It’s all about Running the Edge


Hallie Fischer

Juniors and cross country runners Jacob Myers and Brock Bittner flip through the book Running the Edge after getting it signed by the authors at the presentation in the auditorium.

Hallie Fischer, Editor-in-chief

The cross country team is in off-season but the team recently received a talk from two distinguished runners. Adam Goucher was an Olympic runner, won four NCAA titles, was a Foot Locker National High School Cross Country champion, and a world championship finalist. Tim Catalano, along with Goucher, ran at the University of Colorado, where Catalano received a degree in Psychology and then went on to teach worldwide. Together they wrote the book Running the Edge.

“Our book is a mashup of positive psychology and distance running,” Catalano said. “I was a psychology teacher for 13 years and a runner. We thought what we learned from distance running can be applied positively to other aspects of our lives and can help us be successful.”

The runners spoke to the cross country team and then to the community about setting goals and how to live an “extraordinary life.”

“I thought it was a great experience to have an ex-Olympian come and speak to our runners about having some for the same running and life struggles that we go through,” head cross country coach Greg Christiansen said.

Their book, originally geared towards high school runners, connects back to the mind-set of runners and their personal and athletic abilities. The book shares some of their stories about what running has taught them which, they hope, inspires other young runners.

“Running has taught me everything,” Catalano said. “To be a great runner you have to have the initiative to get off the couch and out the front door. That’s the hardest thing. Whatever it is that you’re gonna do in life, you have to have the initiative to take the first step. You have to have the determination to to keep going. You have to have the adaptability to change with changing circumstances. You have to the integrity to be honest with yourself where your edges are. We call these mirrors in the book, and when you look in the mirrors, you learn about yourself and and how to apply that to every other aspect of your life.”

After the community presentation, Catalano and Goucher signed their books and the occasion shoe of runners young and old.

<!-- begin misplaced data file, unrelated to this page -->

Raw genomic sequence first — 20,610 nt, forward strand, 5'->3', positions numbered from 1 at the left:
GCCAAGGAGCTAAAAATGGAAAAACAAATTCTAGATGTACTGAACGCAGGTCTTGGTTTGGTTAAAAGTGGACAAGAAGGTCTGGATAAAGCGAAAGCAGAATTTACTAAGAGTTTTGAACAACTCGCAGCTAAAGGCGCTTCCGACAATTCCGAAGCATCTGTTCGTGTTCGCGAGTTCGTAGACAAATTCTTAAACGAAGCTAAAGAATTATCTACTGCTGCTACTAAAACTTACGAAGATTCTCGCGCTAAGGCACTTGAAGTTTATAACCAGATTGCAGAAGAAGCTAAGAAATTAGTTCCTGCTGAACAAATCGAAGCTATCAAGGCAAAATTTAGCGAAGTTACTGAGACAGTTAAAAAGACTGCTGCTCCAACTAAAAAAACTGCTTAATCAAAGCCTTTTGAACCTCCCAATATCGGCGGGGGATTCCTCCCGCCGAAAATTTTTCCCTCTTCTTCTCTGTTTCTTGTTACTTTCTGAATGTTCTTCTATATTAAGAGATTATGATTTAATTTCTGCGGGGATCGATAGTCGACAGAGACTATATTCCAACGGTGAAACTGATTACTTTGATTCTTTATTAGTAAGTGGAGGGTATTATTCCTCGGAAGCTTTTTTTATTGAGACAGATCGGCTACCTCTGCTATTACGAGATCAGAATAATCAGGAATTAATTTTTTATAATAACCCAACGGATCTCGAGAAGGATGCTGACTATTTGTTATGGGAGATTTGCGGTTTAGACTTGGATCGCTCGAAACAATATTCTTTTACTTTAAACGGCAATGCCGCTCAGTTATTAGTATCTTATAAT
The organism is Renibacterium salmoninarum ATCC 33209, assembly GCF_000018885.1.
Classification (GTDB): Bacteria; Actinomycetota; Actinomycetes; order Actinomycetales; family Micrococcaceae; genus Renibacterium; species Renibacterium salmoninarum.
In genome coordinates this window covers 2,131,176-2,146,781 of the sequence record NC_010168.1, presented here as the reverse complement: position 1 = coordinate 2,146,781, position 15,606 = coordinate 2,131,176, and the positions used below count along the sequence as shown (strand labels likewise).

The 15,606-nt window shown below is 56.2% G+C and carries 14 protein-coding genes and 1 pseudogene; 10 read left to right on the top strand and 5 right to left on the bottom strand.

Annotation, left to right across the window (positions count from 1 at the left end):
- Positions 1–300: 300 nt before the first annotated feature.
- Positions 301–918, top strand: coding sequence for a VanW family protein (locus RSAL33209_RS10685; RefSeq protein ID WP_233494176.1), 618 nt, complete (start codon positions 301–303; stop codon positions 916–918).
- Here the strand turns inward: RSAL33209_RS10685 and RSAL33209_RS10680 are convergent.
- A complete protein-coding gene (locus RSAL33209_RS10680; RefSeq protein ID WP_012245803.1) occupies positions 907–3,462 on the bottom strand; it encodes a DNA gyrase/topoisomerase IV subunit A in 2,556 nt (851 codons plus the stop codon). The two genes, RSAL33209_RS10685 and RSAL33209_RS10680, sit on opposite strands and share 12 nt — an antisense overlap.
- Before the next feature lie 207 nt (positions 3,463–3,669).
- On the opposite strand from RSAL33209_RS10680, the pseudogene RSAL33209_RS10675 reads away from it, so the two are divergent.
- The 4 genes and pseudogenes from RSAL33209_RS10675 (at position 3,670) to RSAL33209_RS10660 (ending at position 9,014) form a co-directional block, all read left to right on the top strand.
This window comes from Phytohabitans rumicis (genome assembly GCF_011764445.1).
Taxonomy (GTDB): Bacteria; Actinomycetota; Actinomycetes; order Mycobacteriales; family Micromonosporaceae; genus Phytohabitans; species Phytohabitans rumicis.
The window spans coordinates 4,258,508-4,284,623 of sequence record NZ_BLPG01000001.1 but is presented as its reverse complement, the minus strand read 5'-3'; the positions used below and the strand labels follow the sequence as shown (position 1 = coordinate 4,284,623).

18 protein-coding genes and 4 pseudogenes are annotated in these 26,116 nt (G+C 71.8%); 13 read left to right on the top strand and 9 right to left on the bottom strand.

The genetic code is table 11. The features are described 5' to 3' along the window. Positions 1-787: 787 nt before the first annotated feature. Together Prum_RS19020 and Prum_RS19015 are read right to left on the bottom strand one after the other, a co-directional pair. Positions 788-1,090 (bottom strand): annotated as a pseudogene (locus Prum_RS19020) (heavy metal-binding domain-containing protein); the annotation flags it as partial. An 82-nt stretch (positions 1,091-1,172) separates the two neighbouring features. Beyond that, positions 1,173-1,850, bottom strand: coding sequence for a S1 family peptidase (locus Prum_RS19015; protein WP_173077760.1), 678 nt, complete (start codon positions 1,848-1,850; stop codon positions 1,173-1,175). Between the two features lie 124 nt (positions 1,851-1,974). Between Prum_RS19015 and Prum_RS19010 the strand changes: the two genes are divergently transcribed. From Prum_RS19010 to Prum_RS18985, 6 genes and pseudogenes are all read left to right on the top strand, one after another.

Hallie Fischer
After the community presentation, Catalano and Goucher signed their books and the occasion shoe of runners young and old.

Goucher knew he had a talent for running but stresses that talent can only get athletes so far, and that hard work is important.

“God given ability only lasts so long,” Goucher said. “As you get older, you’re starting to compete against people that have very similar talents and abilities as you. As you get in the collegiate level, you’re racing against 280 other state champions. You have to build and train.”

To some of the school’s runners, the book combined with hearing Goucher and Catalano talk urged them to strive for their own kind of extraordinary.

“I learned never to settle and to always strive for your goals and never give up, and once you achieve a goal, you need to make more goals,” junior cross country runner Will Wise said. “The book made me think about my goals and what I wanted to accomplish in running as well as other areas like education, school, and family.”

The school’s cross country program uses the book to train team captains and Christiansen encourages all his athletes to read the book.

“We use the book as a tool for team and captain development,” Christiansen said. “At our Taos Camps we discuss, in the evening, a lot of the principles outlined in the text. I wanted them to learn that there is more to being an athlete than workouts/racing, to not settle for good enough, push, and take advantages of the opportunities they’re presented with daily.”

Goucher and Catalano speak to runners and people across the country. They offer training booklets to prepare for running 5ks to marathons, along with an order form to purchase their book, but to these two best friends, running is an inspiration all in its own.

“Running is a perfect metaphor for figuring who you are in life,” Goucher said. “What you learn from running and what you learn from yourself and when you’re out there in the cold, in the snow, in the rain, on the track and when you’re in pain and you hurt, but you’re still pushing yourself, those are the moments when you learn the most about yourself, and what you’re capable of doing in life. And when you can realize how hard you can push yourself and how determined you can be to achieve something, the goals you set for yourself, those are moments that define you. Not as runner, but as a person. Get out there and figure out who you are.”